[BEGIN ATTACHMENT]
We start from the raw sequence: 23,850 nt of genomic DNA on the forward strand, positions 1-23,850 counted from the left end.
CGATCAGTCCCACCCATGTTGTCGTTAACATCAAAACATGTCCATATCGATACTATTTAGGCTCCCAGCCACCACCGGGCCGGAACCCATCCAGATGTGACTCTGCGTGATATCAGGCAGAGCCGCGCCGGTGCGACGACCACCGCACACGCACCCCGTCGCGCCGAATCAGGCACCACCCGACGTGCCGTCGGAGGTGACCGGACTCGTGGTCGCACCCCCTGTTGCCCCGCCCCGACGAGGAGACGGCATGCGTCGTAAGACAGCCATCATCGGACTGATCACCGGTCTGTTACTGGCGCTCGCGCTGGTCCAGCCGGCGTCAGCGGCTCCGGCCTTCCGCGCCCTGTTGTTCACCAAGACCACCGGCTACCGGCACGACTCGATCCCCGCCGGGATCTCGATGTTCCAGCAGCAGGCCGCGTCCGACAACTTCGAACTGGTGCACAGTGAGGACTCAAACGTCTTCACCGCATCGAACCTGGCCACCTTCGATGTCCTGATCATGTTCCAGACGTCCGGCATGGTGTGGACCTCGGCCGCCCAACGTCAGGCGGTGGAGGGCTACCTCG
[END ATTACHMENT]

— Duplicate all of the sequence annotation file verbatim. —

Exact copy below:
We start from the raw sequence: 23,850 nt of genomic DNA on the forward strand, positions 1-23,850 counted from the left end.
CGATCAGTCCCACCCATGTTGTCGTTAACATCAAAACATGTCCATATCGATACTATTTAGGCTCCCAGCCACCACCGGGCCGGAACCCATCCAGATGTGACTCTGCGTGATATCAGGCAGAGCCGCGCCGGTGCGACGACCACCGCACACGCACCCCGTCGCGCCGAATCAGGCACCACCCGACGTGCCGTCGGAGGTGACCGGACTCGTGGTCGCACCCCCTGTTGCCCCGCCCCGACGAGGAGACGGCATGCGTCGTAAGACAGCCATCATCGGACTGATCACCGGTCTGTTACTGGCGCTCGCGCTGGTCCAGCCGGCGTCAGCGGCTCCGGCCTTCCGCGCCCTGTTGTTCACCAAGACCACCGGCTACCGGCACGACTCGATCCCCGCCGGGATCTCGATGTTCCAGCAGCAGGCCGCGTCCGACAACTTCGAACTGGTGCACAGTGAGGACTCAAACGTCTTCACCGCATCGAACCTGGCCACCTTCGATGTCCTGATCATGTTCCAGACGTCCGGCATGGTGTGGACCTCGGCCGCCCAACGTCAGGCGGTGGAGGGCTACCTCG